1. pombredanne
  2. pyobjc


Bob Ippolito  committed 1e6a4ff

update example scripts documentation

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File pyobjc/Examples/00ReadMe.txt

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 PyObjC Examples
 Simple scripts that demo the core modules
-The directory `Scripts`__ contains a number of simple command-line scripts that make use
-of Cocoa features.
+The directory `Scripts`__ contains a number of simple command-line scripts
+that make use of Cocoa features.
 .. __: Scripts
+* `HelloWorld.py`__
+  Demonstrates a nib-less Cocoa GUI (purely for informational purposes, you
+  probably shouldn't make a habit of this)
+.. __: Scripts/HelloWorld.py
+* `autoreadme.py`_
+  This script is a daemon that will open the ReadMe file in the root of any
+  (removable) volume that is inserted while this script is running.
+  The script is part of `Introduction to PyObjC`_, an article at O'Reilly
+  `MacDevCenter.com`_.
+.. _`autoreadme.py`: Scripts/autoreadme.py
+.. _`Introduction to PyObjC`: http://macdevcenter.com/pub/a/mac/2003/01/31/pyobjc_one.html
+.. _`MacDevCenter.com`: http://macdevcenter.com/
+* `debugging.py`__
+  This script shows how to use ``PyObjCTools.Debugging`` to show tracebacks
+  of all (Cocoa) exceptions (handled and unhandled).
+.. __: Scripts/debugging.py
+* `dictionary.py`__
+  Demonstrate the usage of an ``NSMutableDictionary`` object with both
+  Objective-C and Python dictionary syntax.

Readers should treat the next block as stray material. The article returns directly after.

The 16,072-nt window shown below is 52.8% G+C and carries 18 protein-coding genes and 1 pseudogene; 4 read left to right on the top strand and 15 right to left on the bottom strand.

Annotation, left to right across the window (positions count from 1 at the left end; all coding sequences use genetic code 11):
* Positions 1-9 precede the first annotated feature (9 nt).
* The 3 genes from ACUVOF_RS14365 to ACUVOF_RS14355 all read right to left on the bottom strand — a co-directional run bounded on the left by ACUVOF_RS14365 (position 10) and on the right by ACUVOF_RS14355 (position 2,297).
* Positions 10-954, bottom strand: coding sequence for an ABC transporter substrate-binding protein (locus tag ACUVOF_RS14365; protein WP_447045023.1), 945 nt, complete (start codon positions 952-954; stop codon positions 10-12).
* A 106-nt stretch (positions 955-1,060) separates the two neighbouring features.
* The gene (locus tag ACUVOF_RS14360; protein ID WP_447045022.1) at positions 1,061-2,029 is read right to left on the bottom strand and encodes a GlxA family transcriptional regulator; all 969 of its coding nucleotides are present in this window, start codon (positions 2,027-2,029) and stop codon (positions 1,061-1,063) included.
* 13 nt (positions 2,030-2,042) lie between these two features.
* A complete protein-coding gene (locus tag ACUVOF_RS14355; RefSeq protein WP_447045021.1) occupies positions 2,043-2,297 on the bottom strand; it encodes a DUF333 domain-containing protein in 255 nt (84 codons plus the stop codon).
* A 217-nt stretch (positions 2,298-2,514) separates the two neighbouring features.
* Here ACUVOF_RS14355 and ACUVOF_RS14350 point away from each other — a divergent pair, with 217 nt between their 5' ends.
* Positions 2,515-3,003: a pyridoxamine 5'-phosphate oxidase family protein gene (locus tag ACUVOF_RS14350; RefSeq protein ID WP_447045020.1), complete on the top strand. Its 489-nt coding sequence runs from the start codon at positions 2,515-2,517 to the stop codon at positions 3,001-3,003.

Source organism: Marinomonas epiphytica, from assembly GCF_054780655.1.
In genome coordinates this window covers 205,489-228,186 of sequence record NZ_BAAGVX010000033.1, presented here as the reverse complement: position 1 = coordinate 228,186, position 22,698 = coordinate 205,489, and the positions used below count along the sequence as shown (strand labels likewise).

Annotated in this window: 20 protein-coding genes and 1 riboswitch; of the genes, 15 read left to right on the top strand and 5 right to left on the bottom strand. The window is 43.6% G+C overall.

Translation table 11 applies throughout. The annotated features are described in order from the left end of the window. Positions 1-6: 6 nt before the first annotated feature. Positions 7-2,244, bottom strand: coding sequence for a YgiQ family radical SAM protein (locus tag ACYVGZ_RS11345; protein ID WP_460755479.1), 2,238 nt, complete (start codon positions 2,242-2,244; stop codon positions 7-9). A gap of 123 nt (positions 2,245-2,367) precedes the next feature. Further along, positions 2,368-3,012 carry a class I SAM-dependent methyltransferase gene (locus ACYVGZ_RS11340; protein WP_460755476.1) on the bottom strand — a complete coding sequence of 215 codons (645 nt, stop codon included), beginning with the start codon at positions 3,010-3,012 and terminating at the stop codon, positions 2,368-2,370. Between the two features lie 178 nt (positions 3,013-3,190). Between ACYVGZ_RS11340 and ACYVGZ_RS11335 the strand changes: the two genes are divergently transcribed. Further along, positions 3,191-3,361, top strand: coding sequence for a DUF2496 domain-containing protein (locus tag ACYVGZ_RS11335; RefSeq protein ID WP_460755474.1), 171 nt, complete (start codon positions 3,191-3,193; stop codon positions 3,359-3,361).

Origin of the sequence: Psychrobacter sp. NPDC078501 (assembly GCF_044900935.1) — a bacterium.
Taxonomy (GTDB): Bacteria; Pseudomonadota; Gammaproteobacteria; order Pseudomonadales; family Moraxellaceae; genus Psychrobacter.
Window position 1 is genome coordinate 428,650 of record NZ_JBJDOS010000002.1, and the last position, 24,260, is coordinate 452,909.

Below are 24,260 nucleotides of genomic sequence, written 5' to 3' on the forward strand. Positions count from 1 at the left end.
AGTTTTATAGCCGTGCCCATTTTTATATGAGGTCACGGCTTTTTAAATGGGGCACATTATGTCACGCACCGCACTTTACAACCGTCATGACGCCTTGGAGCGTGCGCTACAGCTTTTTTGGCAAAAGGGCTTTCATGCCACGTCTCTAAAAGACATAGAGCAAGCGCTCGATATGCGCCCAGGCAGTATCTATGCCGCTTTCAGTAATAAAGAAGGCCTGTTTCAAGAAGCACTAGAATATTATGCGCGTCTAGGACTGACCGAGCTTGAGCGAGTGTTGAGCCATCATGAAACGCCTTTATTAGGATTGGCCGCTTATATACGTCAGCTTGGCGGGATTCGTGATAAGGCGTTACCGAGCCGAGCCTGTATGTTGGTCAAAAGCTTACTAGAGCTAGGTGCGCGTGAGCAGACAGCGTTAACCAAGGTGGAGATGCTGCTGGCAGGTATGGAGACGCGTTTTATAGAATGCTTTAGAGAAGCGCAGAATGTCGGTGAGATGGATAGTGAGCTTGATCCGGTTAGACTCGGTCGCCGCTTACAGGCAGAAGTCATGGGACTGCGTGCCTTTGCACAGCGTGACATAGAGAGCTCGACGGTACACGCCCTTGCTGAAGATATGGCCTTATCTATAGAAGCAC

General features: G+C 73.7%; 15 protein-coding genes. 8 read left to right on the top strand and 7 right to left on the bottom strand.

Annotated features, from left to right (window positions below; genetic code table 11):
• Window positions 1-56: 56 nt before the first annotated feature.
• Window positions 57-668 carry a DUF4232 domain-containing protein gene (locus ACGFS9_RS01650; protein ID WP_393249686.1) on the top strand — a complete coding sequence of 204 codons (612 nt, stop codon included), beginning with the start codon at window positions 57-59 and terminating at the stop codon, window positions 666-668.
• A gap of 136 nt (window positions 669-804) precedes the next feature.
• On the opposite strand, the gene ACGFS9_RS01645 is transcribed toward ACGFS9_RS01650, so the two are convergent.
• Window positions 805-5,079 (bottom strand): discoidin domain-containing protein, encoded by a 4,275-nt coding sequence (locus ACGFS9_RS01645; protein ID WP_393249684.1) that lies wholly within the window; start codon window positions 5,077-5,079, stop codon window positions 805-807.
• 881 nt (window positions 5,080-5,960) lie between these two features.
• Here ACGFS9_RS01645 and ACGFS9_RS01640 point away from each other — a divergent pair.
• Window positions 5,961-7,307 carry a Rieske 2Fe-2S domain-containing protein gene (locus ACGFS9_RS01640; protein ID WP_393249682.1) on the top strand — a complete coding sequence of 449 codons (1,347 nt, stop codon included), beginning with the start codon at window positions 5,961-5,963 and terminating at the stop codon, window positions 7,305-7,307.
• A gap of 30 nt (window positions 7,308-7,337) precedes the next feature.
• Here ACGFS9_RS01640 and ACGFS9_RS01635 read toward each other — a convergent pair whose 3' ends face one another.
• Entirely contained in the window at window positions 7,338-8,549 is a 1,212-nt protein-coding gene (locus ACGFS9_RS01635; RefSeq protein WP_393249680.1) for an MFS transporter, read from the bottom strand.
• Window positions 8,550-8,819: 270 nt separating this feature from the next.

+.. __: Scripts/dictionary.py
 * `exportBook.py`__
-  An example of using the AddressBook framework, this script exports some of the information
-  about people in your addressbook to a CSV file.
+  An example of using the ``AddressBook`` framework, this script exports some
+  of the information about people in your addressbook to a CSV file.
 .. __: Scripts/exportBook.py
-* `autoreadme.py`__
+* `findPython.py`__
-  This script implements an autorun feature for Mac OS X: it will open the ReadMe file in
-  the root of every removable medium that is inserted when this script is running.
+  Demonstrate the usage of ``objc.loadBundleFunctions`` to access
+  functionality from the standard C library on Mac OS X (``libSystem``,
+  which is also available as the ``System.framework`` bundle).  This
+  example uses the dyld runtime to determine which dylib the Python
+  runtime came from.
-.. __: Scripts/autoreadme.py 
+.. __: Scripts/findPython.py
-* subclassing-objective-c.py
+* `kvo-debugging.py`__
-  Create a subclass of an objective-C class
+  XXX
+  An example script that demonstrates how PyObjC interacts with Key Value
+  Observation (KVO) at the lowest level.  This script was used to debug
+  the PyObjC runtime and should not be used as a guideline for writing
+  new KVO code.  It may be interesting to some until we ensure that we
+  have proper unit tests for KVO and remove this example!
-* super-call.py
+.. __: Scripts/kvo-debugging.py
-  Likewise, but call super-class implementation of a method
+* `pydict-to-objcdict.py`__
-* dictionary.py